After birth, the complex growth process causes the dimensions of bones in the lower limbs to continue to increase until maturity (46). The most accurate data correlating long bone length with chronological age at death originate from radiographic studies of the living. Data on long-bone growth from such studies are provided by Anderson and Green (47); Anderson, Green, and Messner, (48); Anderson, Messner, and Green (49); as well as Francis (50), Ghantus (51), Gindhart (52), Hoffman (53), Maresh (37,38), and Maresh and Deming (39).
Comparative data from samples of archeological origin are available in publications by Hoppa (54), Hoppa and Gruspier, (55), Johnston (56), Merchant and Ubelaker, (57) Miles and Bulman, (58), Stewart (59), Steyn and Henneberg (60), Sundick (61,62), and Walker (63). These studies generally involve measurements of long bones and other skeletal data compared with estimates of age at death, usually derived from assessment of dental formation. Although age at death cannot be calculated as precisely after death as with tissue samples obtained from living individuals, these references provide valuable comparable data about long-bone growth in different populations.
Although bone size can provide important information regarding age at death (64), it is important to consider sex and population origin whenever possible. The comparative studies discussed above suggest considerable population variation, as well as considerable individual variation within populations. This variation increases with age. For example, given an individual of unknown sex, a maximum femur length of approx 310 mm would suggest an age at death of just under 8 yr if the individual was originally a member of an American population of European ancestry, but just under 12 yr if the individual was originally a member of an Eskimo population (9). These data reflect mean values; the actual variation among individuals could present even greater variation.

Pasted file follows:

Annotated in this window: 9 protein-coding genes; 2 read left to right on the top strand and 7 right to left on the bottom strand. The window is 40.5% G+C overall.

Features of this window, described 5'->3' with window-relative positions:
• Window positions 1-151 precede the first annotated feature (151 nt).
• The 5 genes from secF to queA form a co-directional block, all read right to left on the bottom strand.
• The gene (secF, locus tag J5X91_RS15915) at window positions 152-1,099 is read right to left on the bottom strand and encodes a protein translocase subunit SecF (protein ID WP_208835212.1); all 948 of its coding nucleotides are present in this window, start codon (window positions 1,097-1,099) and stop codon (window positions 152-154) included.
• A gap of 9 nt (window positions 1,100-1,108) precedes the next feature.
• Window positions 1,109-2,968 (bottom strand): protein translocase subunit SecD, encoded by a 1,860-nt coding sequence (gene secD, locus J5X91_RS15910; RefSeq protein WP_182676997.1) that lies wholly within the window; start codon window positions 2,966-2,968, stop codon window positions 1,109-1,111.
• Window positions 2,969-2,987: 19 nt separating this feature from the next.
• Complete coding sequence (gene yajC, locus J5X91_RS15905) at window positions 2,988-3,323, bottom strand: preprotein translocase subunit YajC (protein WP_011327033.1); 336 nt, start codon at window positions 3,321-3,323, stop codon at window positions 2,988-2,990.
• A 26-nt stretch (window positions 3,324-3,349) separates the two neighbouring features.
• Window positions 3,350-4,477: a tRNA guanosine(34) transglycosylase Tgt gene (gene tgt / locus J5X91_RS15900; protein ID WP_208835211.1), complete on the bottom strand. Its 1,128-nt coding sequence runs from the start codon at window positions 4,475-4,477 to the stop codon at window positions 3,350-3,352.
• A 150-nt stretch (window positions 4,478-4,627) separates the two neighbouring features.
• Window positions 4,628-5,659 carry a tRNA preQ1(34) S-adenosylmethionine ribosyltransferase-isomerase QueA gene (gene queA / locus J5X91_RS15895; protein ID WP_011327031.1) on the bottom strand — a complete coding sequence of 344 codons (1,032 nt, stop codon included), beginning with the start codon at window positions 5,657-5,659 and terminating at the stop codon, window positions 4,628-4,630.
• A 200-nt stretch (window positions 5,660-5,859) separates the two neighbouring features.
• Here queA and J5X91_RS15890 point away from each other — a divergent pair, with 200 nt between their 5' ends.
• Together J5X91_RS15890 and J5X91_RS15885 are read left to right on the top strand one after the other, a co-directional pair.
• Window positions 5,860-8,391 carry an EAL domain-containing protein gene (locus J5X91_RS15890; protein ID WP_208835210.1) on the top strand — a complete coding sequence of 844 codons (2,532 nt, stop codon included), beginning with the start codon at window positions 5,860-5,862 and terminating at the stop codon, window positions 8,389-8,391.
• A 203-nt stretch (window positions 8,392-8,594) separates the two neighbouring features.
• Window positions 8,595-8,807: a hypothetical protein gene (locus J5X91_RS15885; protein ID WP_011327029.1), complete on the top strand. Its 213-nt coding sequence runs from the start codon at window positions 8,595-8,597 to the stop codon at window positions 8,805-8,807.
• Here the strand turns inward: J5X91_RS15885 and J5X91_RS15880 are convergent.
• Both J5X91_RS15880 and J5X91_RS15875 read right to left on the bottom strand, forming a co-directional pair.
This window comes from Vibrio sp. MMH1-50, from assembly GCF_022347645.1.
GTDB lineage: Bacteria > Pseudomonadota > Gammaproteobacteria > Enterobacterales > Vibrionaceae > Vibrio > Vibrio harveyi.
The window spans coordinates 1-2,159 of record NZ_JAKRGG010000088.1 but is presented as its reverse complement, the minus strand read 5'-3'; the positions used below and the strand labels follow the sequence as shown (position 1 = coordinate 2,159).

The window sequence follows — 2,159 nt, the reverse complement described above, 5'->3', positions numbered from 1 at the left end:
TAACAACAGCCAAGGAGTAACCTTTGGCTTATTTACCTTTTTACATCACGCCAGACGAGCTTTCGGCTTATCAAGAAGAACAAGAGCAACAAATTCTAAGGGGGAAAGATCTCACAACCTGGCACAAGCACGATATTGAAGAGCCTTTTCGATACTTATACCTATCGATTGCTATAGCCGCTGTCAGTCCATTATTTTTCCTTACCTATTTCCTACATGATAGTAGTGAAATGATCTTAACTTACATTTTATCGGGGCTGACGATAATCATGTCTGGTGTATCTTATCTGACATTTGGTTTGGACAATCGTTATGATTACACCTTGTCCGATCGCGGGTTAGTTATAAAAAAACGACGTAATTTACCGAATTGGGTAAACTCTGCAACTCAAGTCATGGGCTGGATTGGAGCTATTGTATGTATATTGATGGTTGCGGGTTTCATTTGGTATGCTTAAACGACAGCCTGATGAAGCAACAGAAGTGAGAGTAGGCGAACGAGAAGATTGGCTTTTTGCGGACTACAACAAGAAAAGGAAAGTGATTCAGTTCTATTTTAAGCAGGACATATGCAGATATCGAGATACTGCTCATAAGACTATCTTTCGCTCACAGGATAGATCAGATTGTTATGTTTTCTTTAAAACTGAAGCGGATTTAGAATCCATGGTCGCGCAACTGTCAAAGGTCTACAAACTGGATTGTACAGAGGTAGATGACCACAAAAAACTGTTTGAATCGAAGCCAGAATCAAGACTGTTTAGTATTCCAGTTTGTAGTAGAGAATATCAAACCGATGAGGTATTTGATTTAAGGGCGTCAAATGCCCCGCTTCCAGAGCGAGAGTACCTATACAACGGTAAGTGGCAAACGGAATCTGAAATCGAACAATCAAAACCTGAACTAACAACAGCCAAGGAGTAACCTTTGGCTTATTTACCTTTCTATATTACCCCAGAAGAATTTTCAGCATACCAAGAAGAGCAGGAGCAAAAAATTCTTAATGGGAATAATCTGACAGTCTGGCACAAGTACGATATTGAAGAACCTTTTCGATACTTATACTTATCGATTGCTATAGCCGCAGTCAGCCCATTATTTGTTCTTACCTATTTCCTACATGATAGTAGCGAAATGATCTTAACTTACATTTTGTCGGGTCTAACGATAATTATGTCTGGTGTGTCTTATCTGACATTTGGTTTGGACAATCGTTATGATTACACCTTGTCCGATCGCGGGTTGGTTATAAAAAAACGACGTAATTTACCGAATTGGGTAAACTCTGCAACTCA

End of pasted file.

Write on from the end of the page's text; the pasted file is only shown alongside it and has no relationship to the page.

Humphrey (65) demonstrated that the timing and expression of sexual dimorphism varies in different parts of the skeleton. Sex differences are apparent at birth in the maximum and minimum diameter of the diaphyseal femur. They are apparent at age 2.3 yr in the maximum diameter of the fibula diaphysis, 4.2 yr in the maximum diameter of the tibia diaphysis, 5.3 yr in the minimum diameter of the tibia diaphysis, 11.2 yr in the minimum diameter of the fibula diaphysis, and between 16.1 and 17.6 yr in the maximum lengths of the femur, tibia, and fibula.
If soft tissue is present, measurements can provide useful data on age. Several studies provide information on the growth of the foot (66-71). Correlations between age and calf circumference in different populations are available in Eveleth and Tanner (72).
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